On Tuesday 30th of January, a debate took place in Westminster Hall on ’The Victims of Road Traffic Offences’. The meeting capped a significant day for RoadPeace and its members, bravely coming together to share their story in the halls of power, speaking for all those killed and injured in road traffic offences, and their families.
From the outset, it was clear that the ordeals of RoadPeace members would dominate the debate, having worked with their constituency MP to highlight the need for change, putting their experiences front and centre to show the Minister for Roads and Transport, Guy Opperman, just how much they’ve been let down by the criminal justice system.
Selaine Saxby, chair of the APPG for Cycling and Walking, was the first to speak. Stating she was there to represent countless people who have or could be impacted by road crashes, The MP for North Devon was quick to echo our position that the term “accident” is incorrect and is not “just one of those things”, as there are a series of actions leading up to avoidable tragedies.
Wendy Morton was the next to voice her backing for our support groups and the fantastic work they do in her West Midlands constituency, praising the volunteer groups for providing support to others to raise awareness of the impact of road death. She brought attention to the campaigning of RoadPeace member Lola Chapman, who has been fighting for a reduction in road danger and the petition she has launched to limit driver speeds.
A key theme emerged that driving was a privilege, not a right, with many attendees referring to it. This was reiterated by James Wild as he made some very strong points, calling for tighter rules for disqualifying drivers, and made it clear that courts should be using the extent of their powers to hand out lifetime sentences for those that kill through dangerous driving.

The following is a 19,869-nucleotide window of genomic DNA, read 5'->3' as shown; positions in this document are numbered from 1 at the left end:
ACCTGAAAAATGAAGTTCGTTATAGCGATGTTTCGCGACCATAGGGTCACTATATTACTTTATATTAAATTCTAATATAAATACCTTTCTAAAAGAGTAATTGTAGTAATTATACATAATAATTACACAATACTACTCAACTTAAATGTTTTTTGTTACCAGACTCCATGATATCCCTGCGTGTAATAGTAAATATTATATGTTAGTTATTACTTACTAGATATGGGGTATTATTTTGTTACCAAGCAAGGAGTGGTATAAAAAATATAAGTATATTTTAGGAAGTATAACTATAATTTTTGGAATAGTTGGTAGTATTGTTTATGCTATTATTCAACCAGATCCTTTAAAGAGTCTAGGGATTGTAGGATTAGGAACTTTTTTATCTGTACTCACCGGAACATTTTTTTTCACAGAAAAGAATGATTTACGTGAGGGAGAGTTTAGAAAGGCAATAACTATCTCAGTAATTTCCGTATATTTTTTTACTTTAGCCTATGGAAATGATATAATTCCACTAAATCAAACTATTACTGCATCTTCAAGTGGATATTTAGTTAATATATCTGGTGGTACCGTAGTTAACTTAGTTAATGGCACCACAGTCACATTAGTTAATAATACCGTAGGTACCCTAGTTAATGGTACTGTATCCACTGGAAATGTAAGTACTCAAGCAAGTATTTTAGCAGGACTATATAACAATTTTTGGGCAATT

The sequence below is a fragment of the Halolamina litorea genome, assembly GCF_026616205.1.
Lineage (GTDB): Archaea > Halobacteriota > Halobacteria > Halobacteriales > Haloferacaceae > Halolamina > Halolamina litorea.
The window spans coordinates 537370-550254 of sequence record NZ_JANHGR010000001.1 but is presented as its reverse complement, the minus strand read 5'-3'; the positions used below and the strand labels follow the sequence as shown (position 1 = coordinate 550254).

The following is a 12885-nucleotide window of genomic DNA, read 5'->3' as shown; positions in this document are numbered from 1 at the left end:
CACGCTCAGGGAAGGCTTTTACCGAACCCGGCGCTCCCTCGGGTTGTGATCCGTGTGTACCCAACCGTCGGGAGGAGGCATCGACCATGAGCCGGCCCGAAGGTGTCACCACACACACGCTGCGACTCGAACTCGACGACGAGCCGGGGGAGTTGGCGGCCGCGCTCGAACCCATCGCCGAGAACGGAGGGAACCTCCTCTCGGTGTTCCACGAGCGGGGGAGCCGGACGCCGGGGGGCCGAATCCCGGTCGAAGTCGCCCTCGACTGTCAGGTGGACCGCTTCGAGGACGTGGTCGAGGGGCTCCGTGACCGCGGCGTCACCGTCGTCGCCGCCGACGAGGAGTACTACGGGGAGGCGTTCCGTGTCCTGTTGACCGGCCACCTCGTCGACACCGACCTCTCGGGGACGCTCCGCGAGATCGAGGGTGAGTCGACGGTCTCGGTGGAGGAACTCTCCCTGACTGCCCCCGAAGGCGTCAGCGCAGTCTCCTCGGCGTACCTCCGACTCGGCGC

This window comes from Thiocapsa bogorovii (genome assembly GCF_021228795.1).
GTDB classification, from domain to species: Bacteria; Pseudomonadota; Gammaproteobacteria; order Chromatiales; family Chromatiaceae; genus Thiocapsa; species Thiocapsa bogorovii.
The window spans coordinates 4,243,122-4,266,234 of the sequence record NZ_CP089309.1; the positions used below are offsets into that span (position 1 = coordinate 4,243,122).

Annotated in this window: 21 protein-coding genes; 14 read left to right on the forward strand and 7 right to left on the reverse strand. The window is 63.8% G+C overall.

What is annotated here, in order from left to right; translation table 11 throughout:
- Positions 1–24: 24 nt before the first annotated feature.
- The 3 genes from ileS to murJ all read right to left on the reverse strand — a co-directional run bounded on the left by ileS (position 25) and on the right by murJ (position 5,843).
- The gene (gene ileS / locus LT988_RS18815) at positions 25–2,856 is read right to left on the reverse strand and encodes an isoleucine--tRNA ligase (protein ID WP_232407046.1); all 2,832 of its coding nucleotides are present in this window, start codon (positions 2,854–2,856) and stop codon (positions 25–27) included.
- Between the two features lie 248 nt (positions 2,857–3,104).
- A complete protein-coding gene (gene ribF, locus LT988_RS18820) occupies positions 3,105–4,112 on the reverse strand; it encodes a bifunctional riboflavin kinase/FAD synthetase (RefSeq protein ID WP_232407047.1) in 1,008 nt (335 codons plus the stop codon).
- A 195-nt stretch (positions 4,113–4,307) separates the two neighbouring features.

Jonathan Gullis has been a key advocate in the House of Commons calling for ‘Sharlotte’s Law’ after his constituent Sharlotte-Sky Naglis was killed by a drunk and drug driver who could not give consent for his blood to be tested due to being in a coma. He continued to be a vociferous voice for change during the debate, signaling his intent to secure a bill to have all blood that is taken be tested regardless of consent.
A morning of such painful memories for the families of those killed, and of all RoadPeace members, had such a positive impact, as MPs urged Mr Opperman not to ignore the need for urgent change in the criminal justice system.
This just goes to show the progress we’ve made over the last few years, as we campaign toward fixing our broken justice system, and how invaluable the experiences that are shared by our members are when influencing those in power.
Of course, while this debate shows a unified appetite in Parliament for tightening sentencing, we need to make sure that we see this talk turned into action. To alter the landscape of justice we need to see real change implemented by the government, and we need to continue to ramp up the pressure on them until they do.
If you’d like to be involved in our fix our broken justice system campaign, please contact Rebecca at email@example.com
Updated on: 9 February 2024